Marker spotlights Lovejoy sites in Alton
ALTON (MCT) - A new historical marker now designates an area significant to martyred abolitionist newspaper publisher and minister Elijah P. Lovejoy, in time for the 176th commemoration of his death.
"I think it looks great," said Ed Gray of Godfrey, registered agent with Lovejoy Memorial, as he stood in front of the marker on the northeast corner of College Avenue and Clawson Street in Upper Alton on Friday.
"I like the location," Gray said. "It is by the sidewalk, so people walking by can read it without stepping off the sidewalk. I appreciate Steve Schwegel for allowing us to put this up."
Schwegel owns Alton Physical Therapy, on whose property the marker sits.
The 22- by 44-inch marker, sponsored by Lovejoy Memorial, is similar to other historical markers put up in the region the past several years.
It has a curved bottom with black type on a background of shades of blue. There are photos of the original church where Lovejoy preached, and the current College Avenue Presbyterian Church on the same site to the west across Clawson Street.
There also are line drawings of Lovejoy's profile and the historic Old Rock House that still stands across College Avenue to the south.
The marker's title, "The Anti-Slavery Society is Born," is in brick red lettering.
"It's a wonderful testament to the history of Alton and its stance against slavery and standing up for freedom," Mayor Brant Walker said. "Folks like Mr. (Ed) Gray are a testament to the people in Alton that will not let us forget our great history. Mr. Gray should be complimented for his work on this site. He's done a fantastic job. It is a perfect tie-in with what we are trying to do" to generate tourism in the region.
The marker explains how Lovejoy was the first pastor of the church - then called Upper Alton Presbyterian - and that its original frame building was constructed in 1836 on the same site as the current church at 1702 Clawson St. Prior to building the first structure, the congregation had been worshipping in its so-called "Little Brick Building."
The Presbyterians later replaced the frame structure with stone, which burned in 1858. The next replacement building was completed in 1865. The congregation eventually replaced that building with the current, larger structure after the church acquired adjacent property in the early 20th century. Dedication was Nov. 27, 1927.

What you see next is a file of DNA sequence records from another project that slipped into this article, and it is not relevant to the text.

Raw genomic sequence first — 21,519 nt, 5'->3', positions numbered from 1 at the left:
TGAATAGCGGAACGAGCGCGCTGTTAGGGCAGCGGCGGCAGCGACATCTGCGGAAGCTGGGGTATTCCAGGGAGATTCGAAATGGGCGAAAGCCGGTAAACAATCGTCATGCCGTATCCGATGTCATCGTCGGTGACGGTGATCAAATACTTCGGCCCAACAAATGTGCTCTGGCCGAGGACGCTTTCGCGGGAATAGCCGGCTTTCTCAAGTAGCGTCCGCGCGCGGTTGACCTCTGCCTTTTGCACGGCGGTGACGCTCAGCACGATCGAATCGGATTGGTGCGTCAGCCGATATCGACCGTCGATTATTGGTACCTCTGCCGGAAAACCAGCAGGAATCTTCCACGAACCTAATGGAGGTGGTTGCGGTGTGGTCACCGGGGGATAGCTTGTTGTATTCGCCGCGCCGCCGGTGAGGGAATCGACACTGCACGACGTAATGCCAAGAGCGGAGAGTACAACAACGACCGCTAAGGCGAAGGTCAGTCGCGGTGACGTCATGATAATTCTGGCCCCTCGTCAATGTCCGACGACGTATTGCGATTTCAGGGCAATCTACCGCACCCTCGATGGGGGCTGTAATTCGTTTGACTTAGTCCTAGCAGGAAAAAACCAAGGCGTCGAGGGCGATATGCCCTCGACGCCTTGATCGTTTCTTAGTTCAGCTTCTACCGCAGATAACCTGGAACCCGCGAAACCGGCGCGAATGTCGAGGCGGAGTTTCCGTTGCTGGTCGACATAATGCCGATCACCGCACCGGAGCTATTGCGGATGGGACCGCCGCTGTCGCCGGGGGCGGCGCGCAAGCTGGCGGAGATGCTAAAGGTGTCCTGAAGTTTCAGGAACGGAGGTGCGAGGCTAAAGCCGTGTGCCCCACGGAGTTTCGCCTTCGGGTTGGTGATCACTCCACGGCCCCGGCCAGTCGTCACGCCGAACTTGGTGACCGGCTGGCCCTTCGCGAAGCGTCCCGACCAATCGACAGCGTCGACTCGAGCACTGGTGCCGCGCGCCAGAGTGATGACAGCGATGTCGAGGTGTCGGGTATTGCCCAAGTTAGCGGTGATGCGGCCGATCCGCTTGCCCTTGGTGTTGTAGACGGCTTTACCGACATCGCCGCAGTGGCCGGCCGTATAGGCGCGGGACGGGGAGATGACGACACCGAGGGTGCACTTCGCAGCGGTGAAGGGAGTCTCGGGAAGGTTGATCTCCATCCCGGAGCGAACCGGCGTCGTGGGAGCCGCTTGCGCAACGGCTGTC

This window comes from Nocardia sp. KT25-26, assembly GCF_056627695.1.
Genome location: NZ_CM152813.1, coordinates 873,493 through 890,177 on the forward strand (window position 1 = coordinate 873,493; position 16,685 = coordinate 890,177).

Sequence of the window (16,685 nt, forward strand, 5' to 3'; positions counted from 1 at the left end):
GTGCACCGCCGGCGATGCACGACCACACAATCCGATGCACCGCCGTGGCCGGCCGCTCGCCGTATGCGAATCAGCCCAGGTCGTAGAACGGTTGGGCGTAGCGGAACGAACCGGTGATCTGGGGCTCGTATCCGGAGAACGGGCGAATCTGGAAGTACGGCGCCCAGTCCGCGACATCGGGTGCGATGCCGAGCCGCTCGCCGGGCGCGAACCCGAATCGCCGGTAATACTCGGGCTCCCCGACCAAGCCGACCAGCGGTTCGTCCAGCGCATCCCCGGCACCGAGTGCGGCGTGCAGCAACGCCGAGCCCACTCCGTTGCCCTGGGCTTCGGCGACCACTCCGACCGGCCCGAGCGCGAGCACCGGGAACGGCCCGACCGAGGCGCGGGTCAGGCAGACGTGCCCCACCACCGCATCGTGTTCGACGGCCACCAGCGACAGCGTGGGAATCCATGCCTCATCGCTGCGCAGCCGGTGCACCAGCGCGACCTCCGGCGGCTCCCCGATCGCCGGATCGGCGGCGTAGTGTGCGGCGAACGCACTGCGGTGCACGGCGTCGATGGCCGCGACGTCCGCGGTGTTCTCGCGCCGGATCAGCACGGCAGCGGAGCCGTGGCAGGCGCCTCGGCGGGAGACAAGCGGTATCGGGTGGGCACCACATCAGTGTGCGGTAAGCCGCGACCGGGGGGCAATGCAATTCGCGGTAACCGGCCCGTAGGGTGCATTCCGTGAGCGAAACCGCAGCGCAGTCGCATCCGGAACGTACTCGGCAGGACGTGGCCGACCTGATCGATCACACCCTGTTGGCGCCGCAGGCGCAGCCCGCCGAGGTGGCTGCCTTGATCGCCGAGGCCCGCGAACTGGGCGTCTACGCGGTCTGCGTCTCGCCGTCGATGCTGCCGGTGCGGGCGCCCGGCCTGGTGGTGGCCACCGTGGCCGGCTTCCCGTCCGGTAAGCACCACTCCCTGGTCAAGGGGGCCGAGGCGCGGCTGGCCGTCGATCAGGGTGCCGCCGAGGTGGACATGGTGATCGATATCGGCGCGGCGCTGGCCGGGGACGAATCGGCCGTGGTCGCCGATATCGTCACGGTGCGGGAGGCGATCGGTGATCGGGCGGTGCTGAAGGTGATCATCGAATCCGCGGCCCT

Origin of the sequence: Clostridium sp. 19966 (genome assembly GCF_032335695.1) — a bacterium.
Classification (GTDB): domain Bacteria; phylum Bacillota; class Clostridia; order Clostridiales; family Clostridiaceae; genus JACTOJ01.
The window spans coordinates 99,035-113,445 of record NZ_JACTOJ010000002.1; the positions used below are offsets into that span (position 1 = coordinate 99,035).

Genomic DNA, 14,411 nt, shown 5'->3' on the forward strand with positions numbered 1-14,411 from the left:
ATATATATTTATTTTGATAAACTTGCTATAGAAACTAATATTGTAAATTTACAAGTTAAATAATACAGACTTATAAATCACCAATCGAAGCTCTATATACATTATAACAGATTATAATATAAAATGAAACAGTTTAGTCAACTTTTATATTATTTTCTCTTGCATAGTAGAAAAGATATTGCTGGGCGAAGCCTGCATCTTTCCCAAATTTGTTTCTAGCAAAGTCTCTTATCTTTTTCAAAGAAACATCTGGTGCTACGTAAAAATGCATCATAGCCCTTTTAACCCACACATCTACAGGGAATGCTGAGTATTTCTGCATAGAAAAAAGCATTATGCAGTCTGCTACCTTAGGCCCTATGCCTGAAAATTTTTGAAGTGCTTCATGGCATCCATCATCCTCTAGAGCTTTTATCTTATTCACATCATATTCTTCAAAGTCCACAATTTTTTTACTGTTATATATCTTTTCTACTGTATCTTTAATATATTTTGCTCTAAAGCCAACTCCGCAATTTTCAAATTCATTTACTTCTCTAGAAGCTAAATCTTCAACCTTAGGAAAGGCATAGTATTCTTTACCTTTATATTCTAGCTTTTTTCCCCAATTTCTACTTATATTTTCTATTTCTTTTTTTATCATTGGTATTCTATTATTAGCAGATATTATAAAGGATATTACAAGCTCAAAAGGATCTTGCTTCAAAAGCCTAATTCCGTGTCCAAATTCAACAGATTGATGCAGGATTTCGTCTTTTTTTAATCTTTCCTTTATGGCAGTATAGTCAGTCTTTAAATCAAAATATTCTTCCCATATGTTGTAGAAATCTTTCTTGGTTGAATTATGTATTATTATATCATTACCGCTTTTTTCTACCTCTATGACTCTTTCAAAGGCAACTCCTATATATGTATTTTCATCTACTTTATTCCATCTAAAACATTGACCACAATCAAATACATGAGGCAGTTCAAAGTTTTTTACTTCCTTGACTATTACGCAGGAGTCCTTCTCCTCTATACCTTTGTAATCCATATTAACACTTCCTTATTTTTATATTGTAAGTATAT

The newly installed marker tells how Lovejoy held a meeting forming the Anti-Slavery Society at the church, which caused a "near riot" to break out, then moved the meetings across the street to the "Old Rock House." The two-story, stone house, which is painted white, still stands. It reportedly was a "station" for the Underground Railroad slave escape route.
The marker also tells how the first two anti-slavery meetings in Illinois were held Oct. 26 and Oct. 27, 1837, at the house, which was built in 1834-35. Less than two weeks later, an angry mob shot Lovejoy to death for his anti-slavery editorials on Nov. 7. They tossed his printing press out the window, breaking it to pieces and throwing the parts in the Mississippi River.
Patricia King, president of Lovejoy Memorial and retired principal of Lovejoy School in Alton, said the memorial's work is important.
"Lovejoy Memorial is proud to perpetuate the memory of Elijah P. Lovejoy with this memorial, thanks to the keen foresight of Jesse Cannon, James Bailey Sr. and the Rev. Joe Brewer," she said of the now deceased men. "They came up with the memorial to perpetuate the memory of Elijah P. Lovejoy and to establish the scholarships. They started with $50 scholarships in 1954, and it's grown - thanks to support of the community - to $5,000 that are renewable for four years."
The Memorial also provides non-renewable scholarships for academic achievement.
Gray said he expects Lovejoy Memorial to give out about $50,000 in scholarships next year, with the trust earning good interest rates. "We gave out $42,500 this year," he said.
"We have a lot of loyal supporters," King said. "They are dedicated to strengthening our community through our young people, through education."
Lovejoy Memorial also holds a ceremony every November marking Lovejoy's death. This year it will be held at noon today, in front of the towering Lovejoy Monument at Alton City Cemetery, Fifth Street and Monument Avenue.
A second Lovejoy marker went up Friday on the kiosk at the old Alton Military Prison (Confederate Prison) site on William Street, just north of West Broadway.
That marker includes pictures of the Godfrey, Gilman & Co. Warehouse in which Lovejoy printed the "Alton Observer" with his anti-slavery editorials; a view of Alton from the riverfront in 1832; and a section of the Lovejoy printing press that the mob destroyed and threw in the river; and the Lovejoy Monument.
Alton Township Supervisor Don Huber provided historical information for both markers and worked with designer John Celuch of Edwardsville. The markers were an outgrowth of the city of Alton's 175th anniversary celebration last year, Gray said.
"Bo Jackson was the primary advocate for getting this done," he said. The markers project cost $4,600, with Lovejoy Memorial obtaining a $1,500 Looking for Lincoln National Heritage Coalition grant to pay for part of the expenses.
Donations from Alton Community Service League, The Presbytery of Giddings-Lovejoy' History Team, Coalition of Concerned Citizens of Alton Area, Chicago Headline Club, along with Lovejoy Memorial, covered the remaining cost.
(c)2013 The Telegraph (Alton, Ill.)
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